THE LINGUISTIC POLITICS OF CANADA: IS FRENCH THE KEY TO POLITICAL SUCCESS?

As with many countries, the languages of Canada are enshrined in its colonial history. However, French is rooted that bit deeper into Canadian life with bilingualism enshrined into law at a federal level. Yet, if you were to ask if there are any laws requiring a Canadian prime minister to be bilingual, the answer is a firm no.


The country’s bilingualism often causes controversy. From Trudeau’s ‘rusty’ French skills, to his defiance to answer a question in French because ‘we are in Quebec’, and, most recently, the unilingual labelling of imported disinfectants during the pandemic. We also cannot forget the one question that seems to arise during elections - how important are the French skills of a potential Canadian Prime Minister? Should it be a requirement?


Every 3 in 10 Canadians speak French as a mother tongue. Around 7.2 million Canadians. 20.6% of the population. Although no match to the sheer number of Anglophones, a community that deserves to be understood nonetheless. 


Up until 1969, when bilingualism became official in Canada, a mere 3 out of the 15 previous Prime Ministers spoke a confident level of French - two of which had French heritage. It was neither an expectation nor a requirement needed to fulfil the role. However, these were different times. It was only during Lester Pearson’s office (1963-1968) that it became a requirement for Canadians to be able to access federal services in both languages with equal levels of accessibility. What seems a basic human right and a mark of respect today, before a lucky opportunity.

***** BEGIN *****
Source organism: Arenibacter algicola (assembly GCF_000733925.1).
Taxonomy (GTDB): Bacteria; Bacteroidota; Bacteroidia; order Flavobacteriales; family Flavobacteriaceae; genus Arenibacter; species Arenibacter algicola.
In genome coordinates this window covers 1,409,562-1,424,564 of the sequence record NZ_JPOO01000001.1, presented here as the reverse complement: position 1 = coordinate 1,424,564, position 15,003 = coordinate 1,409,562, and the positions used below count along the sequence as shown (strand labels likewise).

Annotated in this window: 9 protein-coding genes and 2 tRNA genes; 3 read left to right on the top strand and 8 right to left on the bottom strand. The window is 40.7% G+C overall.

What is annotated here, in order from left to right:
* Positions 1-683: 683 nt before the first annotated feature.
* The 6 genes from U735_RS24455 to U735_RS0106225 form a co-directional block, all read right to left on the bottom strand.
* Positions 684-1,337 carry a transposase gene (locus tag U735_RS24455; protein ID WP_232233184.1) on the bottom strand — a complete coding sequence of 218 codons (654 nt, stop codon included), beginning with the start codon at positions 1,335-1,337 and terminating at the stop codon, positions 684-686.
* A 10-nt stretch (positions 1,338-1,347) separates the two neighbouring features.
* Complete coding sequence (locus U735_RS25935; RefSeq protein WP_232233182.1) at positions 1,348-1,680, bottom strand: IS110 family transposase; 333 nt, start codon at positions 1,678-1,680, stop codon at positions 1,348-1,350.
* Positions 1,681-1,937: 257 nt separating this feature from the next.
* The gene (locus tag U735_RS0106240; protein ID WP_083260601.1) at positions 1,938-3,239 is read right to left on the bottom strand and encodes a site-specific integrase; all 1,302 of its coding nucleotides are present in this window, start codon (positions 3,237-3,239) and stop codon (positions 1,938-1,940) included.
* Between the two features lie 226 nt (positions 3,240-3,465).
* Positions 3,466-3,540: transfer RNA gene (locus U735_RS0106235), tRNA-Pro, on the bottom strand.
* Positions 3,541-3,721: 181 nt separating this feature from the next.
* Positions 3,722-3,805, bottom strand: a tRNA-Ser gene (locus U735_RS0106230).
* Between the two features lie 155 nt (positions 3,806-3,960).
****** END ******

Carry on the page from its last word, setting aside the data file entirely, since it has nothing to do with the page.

Perhaps surprisingly, Pearson spoke very little French and what he did speak wasn’t that great. Nonetheless, he set the grounding for his successor, Pierre Trudeau, the late father of current PM Justin Trudeau, to legally bind bilingualism at a federal level. This raises the question: does being bilingual define a PM’s ability to rightfully uphold the importance of bilingualism? 


Personally, one thing that comes to mind when I think of a unilingual prime minister is: how can they really understand the true value of bilingualism? We all know that speaking another language is much more than stringing a sentence together - it’s about embracing a new culture, the people and a new set of eyes to see the world in. How can policies accurately represent this if you have no understanding of it? 


It could be that Pearson proves my argument wrong, or today it could be a matter of respect rather than competence, but French is key to winning the hearts of many Québécois and even Canadians in general.


A Nielsen survey carried out for the Official Languages Commissioner shows that 86% of Canadians believe the PM should be bilingual. Such findings have led the commissioner to state that it is now ‘an unwritten rule’ and a ‘critical qualification for political leadership’.


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